December 9, 2016
My dad turned eighty this week! My earliest memories of my dad are playing catch in the front yard, having him and mom sit under the tree at Saco River being our lifeguards as we went swimming, and him correcting papers at the kitchen table as we also did our homework. However, over the years, he has become more than just dad; he has become my hero and inspiration. My dad was raised in a family with one older brother and a younger brother and sister. He lived in the suburbs of Boston. His father served in World War II, came home, worked various jobs, but passed away when my dad was in college. His mom and four special aunts raised him. In the very few stories that he shares about growing up, he speaks about walking to his father’s cab to give him dinner, spending time at his aunts’ house, and sneaking into Boston Brave baseball games.
My dad graduated from high school and went to Keene State College. He was the first member of his family to attend college. Dad shares many stories of his time at KSC. He talks about living off campus as a freshman in a community member’s house. He talks about hitchhiking home on holiday breaks. He shares funny stories about his time as president of his fraternity, Kappa Delta Pi, as well as his time as president of the class of 1958. He talks about the day he was summonsed into the college president’s office and was asked to transfer to Plymouth. My dad held his ground and talked the president into letting him stay at KSC. He talks about almost not graduating from college, because he owed $5 at graduation. Luckily, he had some extra cash that week to pay off that bill!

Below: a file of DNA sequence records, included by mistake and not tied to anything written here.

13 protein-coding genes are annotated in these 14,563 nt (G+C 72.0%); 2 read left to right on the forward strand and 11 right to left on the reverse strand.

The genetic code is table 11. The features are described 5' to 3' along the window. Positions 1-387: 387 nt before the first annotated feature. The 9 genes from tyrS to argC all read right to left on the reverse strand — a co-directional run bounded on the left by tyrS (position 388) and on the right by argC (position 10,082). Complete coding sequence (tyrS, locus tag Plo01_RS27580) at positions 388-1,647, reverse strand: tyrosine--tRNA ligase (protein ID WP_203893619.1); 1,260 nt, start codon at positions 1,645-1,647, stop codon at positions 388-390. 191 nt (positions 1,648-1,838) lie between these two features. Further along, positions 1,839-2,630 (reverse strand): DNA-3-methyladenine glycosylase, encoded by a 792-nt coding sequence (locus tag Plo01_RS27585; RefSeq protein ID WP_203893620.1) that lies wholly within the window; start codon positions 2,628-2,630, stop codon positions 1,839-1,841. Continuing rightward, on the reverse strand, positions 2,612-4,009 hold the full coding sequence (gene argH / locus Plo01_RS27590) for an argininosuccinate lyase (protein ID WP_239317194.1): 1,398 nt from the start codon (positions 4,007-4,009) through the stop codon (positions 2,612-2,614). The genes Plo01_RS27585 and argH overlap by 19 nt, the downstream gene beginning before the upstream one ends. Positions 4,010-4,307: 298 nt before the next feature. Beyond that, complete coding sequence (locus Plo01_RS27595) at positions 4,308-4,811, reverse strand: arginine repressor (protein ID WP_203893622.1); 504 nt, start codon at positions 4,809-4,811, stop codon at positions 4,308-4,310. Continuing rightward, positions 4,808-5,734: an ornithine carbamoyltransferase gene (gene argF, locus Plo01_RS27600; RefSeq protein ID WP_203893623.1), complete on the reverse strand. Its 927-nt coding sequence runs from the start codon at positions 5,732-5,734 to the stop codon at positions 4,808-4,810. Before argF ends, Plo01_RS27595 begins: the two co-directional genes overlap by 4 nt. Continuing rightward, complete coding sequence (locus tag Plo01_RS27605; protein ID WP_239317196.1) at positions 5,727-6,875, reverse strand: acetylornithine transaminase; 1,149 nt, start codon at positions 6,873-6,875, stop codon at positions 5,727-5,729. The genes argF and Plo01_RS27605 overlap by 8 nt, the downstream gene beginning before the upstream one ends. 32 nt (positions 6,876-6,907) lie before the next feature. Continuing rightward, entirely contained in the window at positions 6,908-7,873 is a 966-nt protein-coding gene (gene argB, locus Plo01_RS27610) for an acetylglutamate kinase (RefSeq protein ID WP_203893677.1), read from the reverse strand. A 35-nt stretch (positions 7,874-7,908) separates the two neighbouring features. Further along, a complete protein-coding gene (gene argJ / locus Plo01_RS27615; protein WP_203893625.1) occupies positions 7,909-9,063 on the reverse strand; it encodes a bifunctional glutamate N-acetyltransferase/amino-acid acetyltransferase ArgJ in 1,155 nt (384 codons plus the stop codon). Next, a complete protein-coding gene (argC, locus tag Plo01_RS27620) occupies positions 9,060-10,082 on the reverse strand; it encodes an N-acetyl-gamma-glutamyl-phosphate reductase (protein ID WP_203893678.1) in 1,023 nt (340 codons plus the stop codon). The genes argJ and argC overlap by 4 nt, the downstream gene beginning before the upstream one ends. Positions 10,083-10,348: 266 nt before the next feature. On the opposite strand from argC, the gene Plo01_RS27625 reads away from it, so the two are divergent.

My dad got his first teaching job in Hopkinton, NH. The next year he got a job in Nashua, NH and taught in the Nashua School District for 37 years. As a rookie teacher, he taught English and then went back to school and received a master’s degree in guidance. For over 20 years, he was a guidance counselor at Nashua High. Then, he finished off his career by teaching 8 th grade US history.
I went into teaching because of him. I watched how every day he would come home, loving his job and loving his family. Over time, he became my role model. His work ethic, compassion, sense of humor, and love of teaching have guided me as an adult. He was a quiet leader by taking on different leadership roles at school and home. He was union president and chair of the guidance department. He would help my mother with the laundry and housecleaning. I saw how he and my mother would purchase an extra winter coat or pair of sneakers and just leave it in one of his 8 th grade student’s locker.
My father continues to be an inspiration to me as he copes with an aging body and mind. Unfortunately, his eyesight and Parkinson’s disease are taking a toll, but his love of family and sense of humor remain strong. His smile brightens and body becomes energized as he plays with his great grandsons and watches his grandchildren play high school sports. In our conversations, he still has those one-liners that just make you laugh and smile for the rest of the day.
I am the person I am today because of my father. As each year passes, I know how fortunate I am to still have the opportunity to call my dad for advice, or to share a funny school story. I cherish the time and have tried to both tell him and show him, through my actions, that he has earned an A+ in being a dad! Happy Birthday, Dad-- I love you!